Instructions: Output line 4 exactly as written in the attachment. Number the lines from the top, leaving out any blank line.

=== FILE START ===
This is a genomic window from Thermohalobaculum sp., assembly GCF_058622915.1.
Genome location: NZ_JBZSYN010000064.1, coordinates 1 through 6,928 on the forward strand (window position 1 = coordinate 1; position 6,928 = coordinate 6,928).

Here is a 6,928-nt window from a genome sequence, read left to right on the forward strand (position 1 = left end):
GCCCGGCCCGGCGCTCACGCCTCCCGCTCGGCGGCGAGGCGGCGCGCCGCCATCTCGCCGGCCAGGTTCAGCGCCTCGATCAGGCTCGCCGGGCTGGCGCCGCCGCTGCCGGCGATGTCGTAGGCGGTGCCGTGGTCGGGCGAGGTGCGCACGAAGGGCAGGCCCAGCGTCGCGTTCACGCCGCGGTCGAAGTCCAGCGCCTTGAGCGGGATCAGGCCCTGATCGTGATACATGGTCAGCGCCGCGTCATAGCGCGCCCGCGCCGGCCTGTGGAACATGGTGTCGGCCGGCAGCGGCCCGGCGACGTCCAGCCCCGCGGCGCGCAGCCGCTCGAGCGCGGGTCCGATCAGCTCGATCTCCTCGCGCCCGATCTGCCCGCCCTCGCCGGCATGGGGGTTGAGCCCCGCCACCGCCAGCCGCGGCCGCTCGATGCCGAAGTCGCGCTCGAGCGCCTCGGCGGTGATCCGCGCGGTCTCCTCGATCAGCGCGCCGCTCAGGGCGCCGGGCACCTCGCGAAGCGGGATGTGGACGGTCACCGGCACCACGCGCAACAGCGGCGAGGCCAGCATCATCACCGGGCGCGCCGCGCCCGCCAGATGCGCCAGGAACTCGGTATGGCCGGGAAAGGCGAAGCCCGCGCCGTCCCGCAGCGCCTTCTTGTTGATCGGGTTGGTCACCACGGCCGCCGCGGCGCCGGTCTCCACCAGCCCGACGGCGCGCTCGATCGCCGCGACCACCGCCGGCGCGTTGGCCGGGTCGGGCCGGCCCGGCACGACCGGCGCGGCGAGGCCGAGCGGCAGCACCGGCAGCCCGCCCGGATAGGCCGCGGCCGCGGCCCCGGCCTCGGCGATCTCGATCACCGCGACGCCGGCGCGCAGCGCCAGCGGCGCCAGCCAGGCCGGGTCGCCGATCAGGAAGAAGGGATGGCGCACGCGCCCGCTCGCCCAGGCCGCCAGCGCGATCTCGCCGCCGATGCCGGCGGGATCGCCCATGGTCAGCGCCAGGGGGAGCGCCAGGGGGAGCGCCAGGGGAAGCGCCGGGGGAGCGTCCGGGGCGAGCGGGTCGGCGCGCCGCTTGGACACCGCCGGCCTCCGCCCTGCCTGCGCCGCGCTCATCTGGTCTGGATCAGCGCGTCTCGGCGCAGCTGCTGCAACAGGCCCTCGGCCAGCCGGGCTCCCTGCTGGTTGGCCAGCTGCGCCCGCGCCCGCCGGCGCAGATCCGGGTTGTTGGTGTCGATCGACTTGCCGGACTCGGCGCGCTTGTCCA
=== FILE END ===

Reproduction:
GCCCGGCCCGGCGCTCACGCCTCCCGCTCGGCGGCGAGGCGGCGCGCCGCCATCTCGCCGGCCAGGTTCAGCGCCTCGATCAGGCTCGCCGGGCTGGCGCCGCCGCTGCCGGCGATGTCGTAGGCGGTGCCGTGGTCGGGCGAGGTGCGCACGAAGGGCAGGCCCAGCGTCGCGTTCACGCCGCGGTCGAAGTCCAGCGCCTTGAGCGGGATCAGGCCCTGATCGTGATACATGGTCAGCGCCGCGTCATAGCGCGCCCGCGCCGGCCTGTGGAACATGGTGTCGGCCGGCAGCGGCCCGGCGACGTCCAGCCCCGCGGCGCGCAGCCGCTCGAGCGCGGGTCCGATCAGCTCGATCTCCTCGCGCCCGATCTGCCCGCCCTCGCCGGCATGGGGGTTGAGCCCCGCCACCGCCAGCCGCGGCCGCTCGATGCCGAAGTCGCGCTCGAGCGCCTCGGCGGTGATCCGCGCGGTCTCCTCGATCAGCGCGCCGCTCAGGGCGCCGGGCACCTCGCGAAGCGGGATGTGGACGGTCACCGGCACCACGCGCAACAGCGGCGAGGCCAGCATCATCACCGGGCGCGCCGCGCCCGCCAGATGCGCCAGGAACTCGGTATGGCCGGGAAAGGCGAAGCCCGCGCCGTCCCGCAGCGCCTTCTTGTTGATCGGGTTGGTCACCACGGCCGCCGCGGCGCCGGTCTCCACCAGCCCGACGGCGCGCTCGATCGCCGCGACCACCGCCGGCGCGTTGGCCGGGTCGGGCCGGCCCGGCACGACCGGCGCGGCGAGGCCGAGCGGCAGCACCGGCAGCCCGCCCGGATAGGCCGCGGCCGCGGCCCCGGCCTCGGCGATCTCGATCACCGCGACGCCGGCGCGCAGCGCCAGCGGCGCCAGCCAGGCCGGGTCGCCGATCAGGAAGAAGGGATGGCGCACGCGCCCGCTCGCCCAGGCCGCCAGCGCGATCTCGCCGCCGATGCCGGCGGGATCGCCCATGGTCAGCGCCAGGGGGAGCGCCAGGGGGAGCGCCAGGGGAAGCGCCGGGGGAGCGTCCGGGGCGAGCGGGTCGGCGCGCCGCTTGGACACCGCCGGCCTCCGCCCTGCCTGCGCCGCGCTCATCTGGTCTGGATCAGCGCGTCTCGGCGCAGCTGCTGCAACAGGCCCTCGGCCAGCCGGGCTCCCTGCTGGTTGGCCAGCTGCGCCCGCGCCCGCCGGCGCAGATCCGGGTTGTTGGTGTCGATCGACTTGCCGGACTCGGCGCGCTTGTCCA